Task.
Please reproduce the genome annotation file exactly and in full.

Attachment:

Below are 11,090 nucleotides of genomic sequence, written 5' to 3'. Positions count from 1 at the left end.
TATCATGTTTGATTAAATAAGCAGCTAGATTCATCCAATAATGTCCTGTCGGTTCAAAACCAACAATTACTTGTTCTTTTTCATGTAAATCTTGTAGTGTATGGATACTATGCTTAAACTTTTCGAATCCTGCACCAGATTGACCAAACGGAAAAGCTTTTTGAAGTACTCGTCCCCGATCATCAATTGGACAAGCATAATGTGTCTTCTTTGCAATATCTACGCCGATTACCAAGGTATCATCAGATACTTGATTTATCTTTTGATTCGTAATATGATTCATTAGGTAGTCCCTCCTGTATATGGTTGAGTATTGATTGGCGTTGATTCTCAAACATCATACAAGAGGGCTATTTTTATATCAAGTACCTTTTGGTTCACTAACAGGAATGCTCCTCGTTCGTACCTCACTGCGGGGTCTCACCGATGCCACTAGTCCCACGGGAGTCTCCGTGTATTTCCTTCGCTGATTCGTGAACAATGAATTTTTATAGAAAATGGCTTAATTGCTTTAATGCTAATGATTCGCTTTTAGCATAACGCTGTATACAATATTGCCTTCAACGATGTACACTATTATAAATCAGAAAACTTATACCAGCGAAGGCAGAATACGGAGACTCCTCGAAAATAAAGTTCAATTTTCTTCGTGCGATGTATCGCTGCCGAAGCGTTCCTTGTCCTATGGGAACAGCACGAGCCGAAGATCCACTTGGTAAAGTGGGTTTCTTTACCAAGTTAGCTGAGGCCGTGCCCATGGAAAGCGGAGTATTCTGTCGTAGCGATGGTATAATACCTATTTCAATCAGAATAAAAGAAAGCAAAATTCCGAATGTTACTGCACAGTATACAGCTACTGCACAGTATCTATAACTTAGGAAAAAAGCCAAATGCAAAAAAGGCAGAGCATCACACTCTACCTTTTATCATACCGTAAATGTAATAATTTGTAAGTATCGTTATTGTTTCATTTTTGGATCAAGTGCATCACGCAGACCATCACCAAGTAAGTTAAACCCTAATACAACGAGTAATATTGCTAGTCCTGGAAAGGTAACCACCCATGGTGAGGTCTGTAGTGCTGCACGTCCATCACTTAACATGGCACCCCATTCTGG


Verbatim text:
Below are 11,090 nucleotides of genomic sequence, written 5' to 3'. Positions count from 1 at the left end.
TATCATGTTTGATTAAATAAGCAGCTAGATTCATCCAATAATGTCCTGTCGGTTCAAAACCAACAATTACTTGTTCTTTTTCATGTAAATCTTGTAGTGTATGGATACTATGCTTAAACTTTTCGAATCCTGCACCAGATTGACCAAACGGAAAAGCTTTTTGAAGTACTCGTCCCCGATCATCAATTGGACAAGCATAATGTGTCTTCTTTGCAATATCTACGCCGATTACCAAGGTATCATCAGATACTTGATTTATCTTTTGATTCGTAATATGATTCATTAGGTAGTCCCTCCTGTATATGGTTGAGTATTGATTGGCGTTGATTCTCAAACATCATACAAGAGGGCTATTTTTATATCAAGTACCTTTTGGTTCACTAACAGGAATGCTCCTCGTTCGTACCTCACTGCGGGGTCTCACCGATGCCACTAGTCCCACGGGAGTCTCCGTGTATTTCCTTCGCTGATTCGTGAACAATGAATTTTTATAGAAAATGGCTTAATTGCTTTAATGCTAATGATTCGCTTTTAGCATAACGCTGTATACAATATTGCCTTCAACGATGTACACTATTATAAATCAGAAAACTTATACCAGCGAAGGCAGAATACGGAGACTCCTCGAAAATAAAGTTCAATTTTCTTCGTGCGATGTATCGCTGCCGAAGCGTTCCTTGTCCTATGGGAACAGCACGAGCCGAAGATCCACTTGGTAAAGTGGGTTTCTTTACCAAGTTAGCTGAGGCCGTGCCCATGGAAAGCGGAGTATTCTGTCGTAGCGATGGTATAATACCTATTTCAATCAGAATAAAAGAAAGCAAAATTCCGAATGTTACTGCACAGTATACAGCTACTGCACAGTATCTATAACTTAGGAAAAAAGCCAAATGCAAAAAAGGCAGAGCATCACACTCTACCTTTTATCATACCGTAAATGTAATAATTTGTAAGTATCGTTATTGTTTCATTTTTGGATCAAGTGCATCACGCAGACCATCACCAAGTAAGTTAAACCCTAATACAACGAGTAATATTGCTAGTCCTGGAAAGGTAACCACCCATGGTGAGGTCTGTAGTGCTGCACGTCCATCACTTAACATGGCACCCCATTCTGG